UK Tax Residence: How to correctly structure non-residence, partial working in the UK, secondments and exits from the UK

May 5, 2010

The widely reported decision of the UK Court of Appeal in Gaines-Cooper upheld HMRC’s approach to determining residence of individuals, HMRC having apparently moved away from their published guidance on this issue. HMRC’s more aggressive approach is evident in further judicial decisions over the last few months; only one of which was decided in favour of the taxpayer.

At the same time, the introduction of the 50% income tax rate has caused an increased interest in the structuring of UK/non-UK working arrangements, and in some cases, emigration from the UK. For non-UK-domiciled individuals, the change to the remittance basis of taxation, among other provisions, has made it critically important to determine exactly when individuals have become (or have ceased to be) resident or ordinarily resident in the UK.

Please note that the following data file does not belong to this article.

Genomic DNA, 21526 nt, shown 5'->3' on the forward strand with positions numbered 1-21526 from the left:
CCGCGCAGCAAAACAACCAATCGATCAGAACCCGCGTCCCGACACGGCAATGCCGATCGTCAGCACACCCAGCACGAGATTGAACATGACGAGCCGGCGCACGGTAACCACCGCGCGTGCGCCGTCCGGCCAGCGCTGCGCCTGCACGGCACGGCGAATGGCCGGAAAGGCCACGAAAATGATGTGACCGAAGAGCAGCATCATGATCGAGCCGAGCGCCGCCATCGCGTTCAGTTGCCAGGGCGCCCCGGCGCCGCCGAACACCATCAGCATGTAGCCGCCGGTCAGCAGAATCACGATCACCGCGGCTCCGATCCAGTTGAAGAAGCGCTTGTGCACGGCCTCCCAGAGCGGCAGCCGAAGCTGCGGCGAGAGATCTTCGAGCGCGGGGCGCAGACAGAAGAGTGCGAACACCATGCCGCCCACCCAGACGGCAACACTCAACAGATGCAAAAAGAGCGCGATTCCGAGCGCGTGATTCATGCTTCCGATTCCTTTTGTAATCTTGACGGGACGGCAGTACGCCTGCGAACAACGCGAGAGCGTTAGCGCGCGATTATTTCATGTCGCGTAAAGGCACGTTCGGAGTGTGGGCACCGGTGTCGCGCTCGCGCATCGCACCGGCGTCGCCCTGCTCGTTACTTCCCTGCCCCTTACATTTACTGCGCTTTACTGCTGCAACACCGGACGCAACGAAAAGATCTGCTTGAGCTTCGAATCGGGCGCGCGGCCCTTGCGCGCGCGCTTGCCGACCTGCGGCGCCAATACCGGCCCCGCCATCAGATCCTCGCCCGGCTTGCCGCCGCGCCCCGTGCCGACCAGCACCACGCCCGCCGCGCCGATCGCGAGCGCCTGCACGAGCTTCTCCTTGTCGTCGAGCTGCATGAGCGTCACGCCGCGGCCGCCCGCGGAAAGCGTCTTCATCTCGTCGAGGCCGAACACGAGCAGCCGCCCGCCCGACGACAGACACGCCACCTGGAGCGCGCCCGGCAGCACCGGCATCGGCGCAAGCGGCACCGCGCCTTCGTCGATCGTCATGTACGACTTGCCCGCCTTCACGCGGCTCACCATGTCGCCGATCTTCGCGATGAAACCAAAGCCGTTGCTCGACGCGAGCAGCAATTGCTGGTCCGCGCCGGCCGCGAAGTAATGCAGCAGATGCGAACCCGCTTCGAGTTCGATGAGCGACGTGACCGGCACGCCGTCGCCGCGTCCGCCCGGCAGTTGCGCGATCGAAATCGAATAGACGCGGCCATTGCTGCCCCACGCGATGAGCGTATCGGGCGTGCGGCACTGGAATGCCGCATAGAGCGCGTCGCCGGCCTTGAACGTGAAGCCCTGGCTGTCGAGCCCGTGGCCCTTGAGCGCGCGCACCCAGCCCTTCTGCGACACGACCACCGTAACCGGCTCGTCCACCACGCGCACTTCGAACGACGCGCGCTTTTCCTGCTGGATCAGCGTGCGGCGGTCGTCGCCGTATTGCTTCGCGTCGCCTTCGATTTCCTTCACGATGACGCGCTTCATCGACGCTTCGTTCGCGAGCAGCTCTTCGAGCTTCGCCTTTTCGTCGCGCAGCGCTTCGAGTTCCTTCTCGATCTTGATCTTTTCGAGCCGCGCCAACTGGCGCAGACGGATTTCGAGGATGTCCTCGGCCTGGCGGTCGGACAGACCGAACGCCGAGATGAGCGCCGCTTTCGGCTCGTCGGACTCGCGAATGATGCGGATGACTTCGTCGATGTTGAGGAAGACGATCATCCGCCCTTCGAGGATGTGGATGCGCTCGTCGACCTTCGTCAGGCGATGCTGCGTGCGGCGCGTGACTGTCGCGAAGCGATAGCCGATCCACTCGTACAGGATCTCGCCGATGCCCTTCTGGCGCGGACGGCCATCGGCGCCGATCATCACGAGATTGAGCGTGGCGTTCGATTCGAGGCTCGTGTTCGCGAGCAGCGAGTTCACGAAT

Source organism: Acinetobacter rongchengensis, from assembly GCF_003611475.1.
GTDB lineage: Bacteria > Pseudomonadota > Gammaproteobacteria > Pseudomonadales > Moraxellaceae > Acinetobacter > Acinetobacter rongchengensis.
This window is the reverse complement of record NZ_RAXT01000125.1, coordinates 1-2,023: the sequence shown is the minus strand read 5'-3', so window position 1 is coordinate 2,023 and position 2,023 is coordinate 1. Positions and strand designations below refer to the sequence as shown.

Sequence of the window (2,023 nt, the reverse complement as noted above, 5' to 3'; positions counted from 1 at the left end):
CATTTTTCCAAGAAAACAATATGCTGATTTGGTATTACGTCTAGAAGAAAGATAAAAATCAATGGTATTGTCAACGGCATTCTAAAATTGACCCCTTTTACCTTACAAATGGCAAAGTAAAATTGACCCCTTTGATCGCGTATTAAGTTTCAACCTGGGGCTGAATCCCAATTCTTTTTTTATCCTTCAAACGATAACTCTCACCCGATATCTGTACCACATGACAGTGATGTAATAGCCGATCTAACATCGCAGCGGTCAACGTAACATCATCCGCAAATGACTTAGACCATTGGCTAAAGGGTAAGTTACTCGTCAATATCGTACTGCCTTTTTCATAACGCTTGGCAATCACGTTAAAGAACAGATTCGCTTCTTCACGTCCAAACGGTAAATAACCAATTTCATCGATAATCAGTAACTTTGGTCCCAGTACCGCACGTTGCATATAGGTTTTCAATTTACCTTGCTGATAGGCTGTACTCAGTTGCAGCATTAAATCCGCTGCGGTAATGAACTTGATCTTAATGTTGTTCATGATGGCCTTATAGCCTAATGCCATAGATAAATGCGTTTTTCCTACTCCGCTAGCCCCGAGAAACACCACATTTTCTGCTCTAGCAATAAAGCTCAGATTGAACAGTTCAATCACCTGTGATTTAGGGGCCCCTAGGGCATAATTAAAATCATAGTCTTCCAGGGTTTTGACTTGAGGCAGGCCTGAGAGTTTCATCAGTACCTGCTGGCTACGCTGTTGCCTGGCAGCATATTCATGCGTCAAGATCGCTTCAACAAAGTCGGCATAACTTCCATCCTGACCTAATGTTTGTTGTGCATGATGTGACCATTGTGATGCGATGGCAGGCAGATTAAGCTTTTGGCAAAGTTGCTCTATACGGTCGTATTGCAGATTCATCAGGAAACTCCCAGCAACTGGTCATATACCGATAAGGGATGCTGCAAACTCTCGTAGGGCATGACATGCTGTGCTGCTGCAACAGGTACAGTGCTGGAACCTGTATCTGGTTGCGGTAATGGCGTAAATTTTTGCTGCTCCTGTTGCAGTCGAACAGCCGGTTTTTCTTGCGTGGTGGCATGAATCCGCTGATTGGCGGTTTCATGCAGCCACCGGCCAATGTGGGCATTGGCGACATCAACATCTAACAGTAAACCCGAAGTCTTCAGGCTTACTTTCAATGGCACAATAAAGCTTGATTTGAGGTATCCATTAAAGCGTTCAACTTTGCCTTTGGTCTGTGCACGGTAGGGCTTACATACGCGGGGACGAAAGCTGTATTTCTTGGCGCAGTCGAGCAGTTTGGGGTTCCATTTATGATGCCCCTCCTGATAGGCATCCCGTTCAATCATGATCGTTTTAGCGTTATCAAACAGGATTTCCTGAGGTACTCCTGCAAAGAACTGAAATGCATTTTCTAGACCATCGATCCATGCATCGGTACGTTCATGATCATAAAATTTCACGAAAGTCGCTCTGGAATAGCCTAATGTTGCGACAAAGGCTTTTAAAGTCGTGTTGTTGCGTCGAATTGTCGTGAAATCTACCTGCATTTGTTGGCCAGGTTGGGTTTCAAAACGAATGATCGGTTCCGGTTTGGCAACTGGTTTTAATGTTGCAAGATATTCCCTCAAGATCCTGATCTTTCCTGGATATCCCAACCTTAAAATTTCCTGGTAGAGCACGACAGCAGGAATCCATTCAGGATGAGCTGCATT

Daniel Lewin (Tax Partner, Kaye Scholer LLP) and Marika Lemos (Barrister, Gray’s Inn Tax Chambers) discussed the impact of the judicial decisions on UK-resident taxpayers and non-UK residents working in the UK, and answered some of the questions that most commonly arise when structuring tax affairs.

In particular, the seminar addressed:

  • Partial working in, and outside, the UK, including secondments between offices within and outside the UK.
  • The 90-day rule and HMRC’s Statements of Practice generally.
  • Ceasing UK residence?  Retention of UK property and continued family relations in the UK.
  • Going non-UK-resident for a year (Hankinson).
  • Dual-employment contracts: when they can still be used efficiently.
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